Menton

Established in the French Riviera city of Menton in 2005, the campus is located in an entirely renovated 19th-century building overlooking the Mediterranean. According to the Sciences Po brochure, the Menton Campus' regional specialisation is on the Middle Eastern and the Mediterranean, and it welcomes 300 students each year.[71] The undergraduate programme is taught through two language tracks (French or English) and several elective languages are offered: Arabic, Turkish, Italian, Spanish, Persian, Hebrew, and French as a Foreign Language for those without a CEFR B1-equivalent level in French.[72] The third mandatory year abroad is spent in the Middle East or elsewhere.

Nancy

Established in the region of Lorraine in 2000, the Nancy campus is located in an 18th century heritage site, the Hôtel des Missions Royales. The curriculum is taught in French, English and German, as its regional specialisation focuses on the European Union and French-German relations.[73] The elective languages offered are German, English, French as a foreign language and also Italian, Spanish, Russian, Swedish or Arabic.[74]

Poitiers

Opened in 2010, the campus is located in the heart of the historic city of Poitiers in the Hôtel Chaboureau, a renovated building dating from the 15th century. The regional specialisation is on Latin America and the Iberian Peninsula.[75] The undergraduate programme is conducted mainly in French, with some courses in English and Spanish.[76] The elective languages offered are Spanish and Portuguese.[77]

Reims

The Reims campus opened in September 2010. It is housed in the 17th century College des Jesuits. Despite being the most recent campus, it is the largest of the regional campuses of Sciences Po, with over 1,600 undergraduates.[78] Over half of their students are international.[2] The campus offers two regional specialisations, one on North America (taught in English) and the other on Africa (taught in French).[79] Additionally, through a partnership with the University of Reims Champagne-Ardenne (URCA), the Reims Campus offers a dual degree in social sciences & humanities and life sciences entitled "Environment, Society, Sustainability." The elective languages offered are English, Spanish, German, Italian or Arabic, and French as a foreign language for students who do not have a B1 level of French.[80]

Organisation

Governance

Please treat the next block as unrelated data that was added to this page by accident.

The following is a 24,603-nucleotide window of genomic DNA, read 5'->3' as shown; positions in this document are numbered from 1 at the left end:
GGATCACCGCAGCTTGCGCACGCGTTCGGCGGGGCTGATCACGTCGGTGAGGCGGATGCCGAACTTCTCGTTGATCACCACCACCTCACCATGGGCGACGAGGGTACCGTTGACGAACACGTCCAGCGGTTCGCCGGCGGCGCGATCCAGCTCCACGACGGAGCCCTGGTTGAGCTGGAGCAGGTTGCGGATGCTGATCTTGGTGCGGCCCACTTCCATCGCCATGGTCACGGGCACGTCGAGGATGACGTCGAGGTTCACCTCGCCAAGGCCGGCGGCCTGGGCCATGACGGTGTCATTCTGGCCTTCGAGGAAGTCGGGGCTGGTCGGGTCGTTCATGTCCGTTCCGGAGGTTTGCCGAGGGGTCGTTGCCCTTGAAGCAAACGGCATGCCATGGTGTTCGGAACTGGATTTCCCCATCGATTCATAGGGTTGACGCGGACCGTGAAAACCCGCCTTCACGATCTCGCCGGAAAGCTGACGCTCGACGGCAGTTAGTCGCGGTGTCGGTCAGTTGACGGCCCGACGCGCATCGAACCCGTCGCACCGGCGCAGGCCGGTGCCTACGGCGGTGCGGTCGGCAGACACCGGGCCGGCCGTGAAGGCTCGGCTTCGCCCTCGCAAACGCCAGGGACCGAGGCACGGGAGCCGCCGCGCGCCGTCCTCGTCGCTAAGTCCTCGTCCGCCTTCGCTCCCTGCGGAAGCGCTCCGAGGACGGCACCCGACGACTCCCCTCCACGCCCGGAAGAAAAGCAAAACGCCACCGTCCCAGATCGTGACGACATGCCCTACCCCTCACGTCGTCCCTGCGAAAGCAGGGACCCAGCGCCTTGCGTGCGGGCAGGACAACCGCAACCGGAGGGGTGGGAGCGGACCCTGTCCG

Sciences Po operates under a dual governance model composed of two entities: the Fondation nationale des sciences politiques (FNSP), a private non-profit foundation, and the Institut d’études politiques de Paris or Paris Institute of Political Studies, a public higher education institution. These two bodies constitute Sciences Po, which is the official term used to designate them collectively.

The FNSP is responsible for the strategic direction and administrative and financial management of Sciences Po. It is administered by a board of directors.[81]

The role of the Paris Institute of Political Studies is to ensure teaching, research and library services, like all international research universities. Its governing bodies consist of the Board of Directors, the Student Life and Education Committee and the Academic Board.[82]

The Executive Committee is the institution’s operational steering committee. It brings together the directors of Sciences Po’s various divisions and offices under the authority of the President of Sciences Po. The Executive Committee implements the strategic direction and makes operational decisions on running and managing the institution.[83]

Finances

Sciences Po's own resources have grown significantly. They have been multiplied by six: from €18.3 million in 2000 to €127.2 million in 2018. These resources now account for a majority of the budget.[84]

The school's development under Richard Descoings led it to contract a €68 million debt by 2010.[85] The institution took on a debt of €191 million in 2016 in order to fund the acquisition of its new Paris campus and undertake the restoration of the site. This debt is partially guaranteed by the Paris City Council.[86]

Education

Diploma certificate from Sciences Po Paris (1952)

The academic bodies of Sciences Po consist of the Undergraduate College, six professional schools, and the Doctoral School.

Undergraduate level